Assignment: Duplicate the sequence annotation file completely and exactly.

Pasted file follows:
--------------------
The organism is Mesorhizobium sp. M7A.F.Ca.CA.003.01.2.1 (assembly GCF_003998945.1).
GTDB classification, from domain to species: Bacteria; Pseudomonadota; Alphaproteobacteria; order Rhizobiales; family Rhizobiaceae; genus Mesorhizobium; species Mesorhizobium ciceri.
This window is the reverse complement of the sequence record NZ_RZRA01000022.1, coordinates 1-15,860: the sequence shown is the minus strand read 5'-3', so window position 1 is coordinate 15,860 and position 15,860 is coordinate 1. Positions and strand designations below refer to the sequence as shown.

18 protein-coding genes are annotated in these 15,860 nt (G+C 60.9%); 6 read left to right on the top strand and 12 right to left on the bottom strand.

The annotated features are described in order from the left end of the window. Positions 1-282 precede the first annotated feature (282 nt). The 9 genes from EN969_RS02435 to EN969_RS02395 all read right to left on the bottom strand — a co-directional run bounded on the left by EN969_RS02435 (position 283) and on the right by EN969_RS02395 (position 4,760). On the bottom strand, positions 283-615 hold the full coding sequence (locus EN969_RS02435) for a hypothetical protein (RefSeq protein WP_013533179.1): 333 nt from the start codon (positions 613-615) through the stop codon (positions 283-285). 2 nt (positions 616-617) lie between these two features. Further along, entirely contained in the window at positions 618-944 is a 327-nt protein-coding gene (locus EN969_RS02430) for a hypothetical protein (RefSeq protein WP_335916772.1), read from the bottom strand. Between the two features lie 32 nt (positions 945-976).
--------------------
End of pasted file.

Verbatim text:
The organism is Mesorhizobium sp. M7A.F.Ca.CA.003.01.2.1 (assembly GCF_003998945.1).
GTDB classification, from domain to species: Bacteria; Pseudomonadota; Alphaproteobacteria; order Rhizobiales; family Rhizobiaceae; genus Mesorhizobium; species Mesorhizobium ciceri.
This window is the reverse complement of the sequence record NZ_RZRA01000022.1, coordinates 1-15,860: the sequence shown is the minus strand read 5'-3', so window position 1 is coordinate 15,860 and position 15,860 is coordinate 1. Positions and strand designations below refer to the sequence as shown.

18 protein-coding genes are annotated in these 15,860 nt (G+C 60.9%); 6 read left to right on the top strand and 12 right to left on the bottom strand.

The annotated features are described in order from the left end of the window. Positions 1-282 precede the first annotated feature (282 nt). The 9 genes from EN969_RS02435 to EN969_RS02395 all read right to left on the bottom strand — a co-directional run bounded on the left by EN969_RS02435 (position 283) and on the right by EN969_RS02395 (position 4,760). On the bottom strand, positions 283-615 hold the full coding sequence (locus EN969_RS02435) for a hypothetical protein (RefSeq protein WP_013533179.1): 333 nt from the start codon (positions 613-615) through the stop codon (positions 283-285). 2 nt (positions 616-617) lie between these two features. Further along, entirely contained in the window at positions 618-944 is a 327-nt protein-coding gene (locus EN969_RS02430) for a hypothetical protein (RefSeq protein WP_335916772.1), read from the bottom strand. Between the two features lie 32 nt (positions 945-976).